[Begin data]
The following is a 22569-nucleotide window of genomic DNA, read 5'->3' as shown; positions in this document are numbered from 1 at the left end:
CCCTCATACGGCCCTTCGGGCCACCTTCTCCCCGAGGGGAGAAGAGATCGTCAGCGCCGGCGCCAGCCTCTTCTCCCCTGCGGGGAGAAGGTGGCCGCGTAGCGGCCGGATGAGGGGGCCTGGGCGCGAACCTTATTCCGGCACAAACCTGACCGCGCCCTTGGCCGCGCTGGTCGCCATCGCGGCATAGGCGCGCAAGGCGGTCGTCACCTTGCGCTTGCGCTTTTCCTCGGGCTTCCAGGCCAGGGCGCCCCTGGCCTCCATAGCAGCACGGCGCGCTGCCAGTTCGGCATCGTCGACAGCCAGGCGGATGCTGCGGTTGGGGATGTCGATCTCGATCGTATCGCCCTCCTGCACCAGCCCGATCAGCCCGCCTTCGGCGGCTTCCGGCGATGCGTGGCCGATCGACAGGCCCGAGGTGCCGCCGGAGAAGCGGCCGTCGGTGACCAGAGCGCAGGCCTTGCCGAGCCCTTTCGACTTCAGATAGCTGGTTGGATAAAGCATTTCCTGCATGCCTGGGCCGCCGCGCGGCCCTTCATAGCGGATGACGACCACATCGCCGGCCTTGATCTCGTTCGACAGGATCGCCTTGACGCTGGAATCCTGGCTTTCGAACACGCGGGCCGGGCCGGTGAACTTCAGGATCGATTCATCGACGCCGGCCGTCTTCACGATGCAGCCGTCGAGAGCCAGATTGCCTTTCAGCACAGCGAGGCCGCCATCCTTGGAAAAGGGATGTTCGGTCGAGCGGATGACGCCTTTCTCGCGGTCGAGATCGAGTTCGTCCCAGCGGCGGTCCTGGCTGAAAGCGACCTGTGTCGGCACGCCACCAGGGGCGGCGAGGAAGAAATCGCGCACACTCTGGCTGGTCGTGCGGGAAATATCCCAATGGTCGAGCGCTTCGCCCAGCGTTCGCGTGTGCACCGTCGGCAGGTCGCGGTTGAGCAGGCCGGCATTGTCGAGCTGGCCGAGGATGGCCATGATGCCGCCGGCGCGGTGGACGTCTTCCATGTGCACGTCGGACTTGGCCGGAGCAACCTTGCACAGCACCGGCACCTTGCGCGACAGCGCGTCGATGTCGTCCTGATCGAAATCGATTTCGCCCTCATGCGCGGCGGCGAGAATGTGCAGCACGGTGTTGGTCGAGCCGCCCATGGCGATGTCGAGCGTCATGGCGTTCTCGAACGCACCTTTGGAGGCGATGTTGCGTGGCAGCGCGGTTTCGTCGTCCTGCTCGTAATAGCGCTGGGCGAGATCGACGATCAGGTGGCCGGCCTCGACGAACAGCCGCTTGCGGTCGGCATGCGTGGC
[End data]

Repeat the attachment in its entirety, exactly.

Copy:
The following is a 22569-nucleotide window of genomic DNA, read 5'->3' as shown; positions in this document are numbered from 1 at the left end:
CCCTCATACGGCCCTTCGGGCCACCTTCTCCCCGAGGGGAGAAGAGATCGTCAGCGCCGGCGCCAGCCTCTTCTCCCCTGCGGGGAGAAGGTGGCCGCGTAGCGGCCGGATGAGGGGGCCTGGGCGCGAACCTTATTCCGGCACAAACCTGACCGCGCCCTTGGCCGCGCTGGTCGCCATCGCGGCATAGGCGCGCAAGGCGGTCGTCACCTTGCGCTTGCGCTTTTCCTCGGGCTTCCAGGCCAGGGCGCCCCTGGCCTCCATAGCAGCACGGCGCGCTGCCAGTTCGGCATCGTCGACAGCCAGGCGGATGCTGCGGTTGGGGATGTCGATCTCGATCGTATCGCCCTCCTGCACCAGCCCGATCAGCCCGCCTTCGGCGGCTTCCGGCGATGCGTGGCCGATCGACAGGCCCGAGGTGCCGCCGGAGAAGCGGCCGTCGGTGACCAGAGCGCAGGCCTTGCCGAGCCCTTTCGACTTCAGATAGCTGGTTGGATAAAGCATTTCCTGCATGCCTGGGCCGCCGCGCGGCCCTTCATAGCGGATGACGACCACATCGCCGGCCTTGATCTCGTTCGACAGGATCGCCTTGACGCTGGAATCCTGGCTTTCGAACACGCGGGCCGGGCCGGTGAACTTCAGGATCGATTCATCGACGCCGGCCGTCTTCACGATGCAGCCGTCGAGAGCCAGATTGCCTTTCAGCACAGCGAGGCCGCCATCCTTGGAAAAGGGATGTTCGGTCGAGCGGATGACGCCTTTCTCGCGGTCGAGATCGAGTTCGTCCCAGCGGCGGTCCTGGCTGAAAGCGACCTGTGTCGGCACGCCACCAGGGGCGGCGAGGAAGAAATCGCGCACACTCTGGCTGGTCGTGCGGGAAATATCCCAATGGTCGAGCGCTTCGCCCAGCGTTCGCGTGTGCACCGTCGGCAGGTCGCGGTTGAGCAGGCCGGCATTGTCGAGCTGGCCGAGGATGGCCATGATGCCGCCGGCGCGGTGGACGTCTTCCATGTGCACGTCGGACTTGGCCGGAGCAACCTTGCACAGCACCGGCACCTTGCGCGACAGCGCGTCGATGTCGTCCTGATCGAAATCGATTTCGCCCTCATGCGCGGCGGCGAGAATGTGCAGCACGGTGTTGGTCGAGCCGCCCATGGCGATGTCGAGCGTCATGGCGTTCTCGAACGCACCTTTGGAGGCGATGTTGCGTGGCAGCGCGGTTTCGTCGTCCTGCTCGTAATAGCGCTGGGCGAGATCGACGATCAGGTGGCCGGCCTCGACGAACAGCCGCTTGCGGTCGGCATGCGTGGC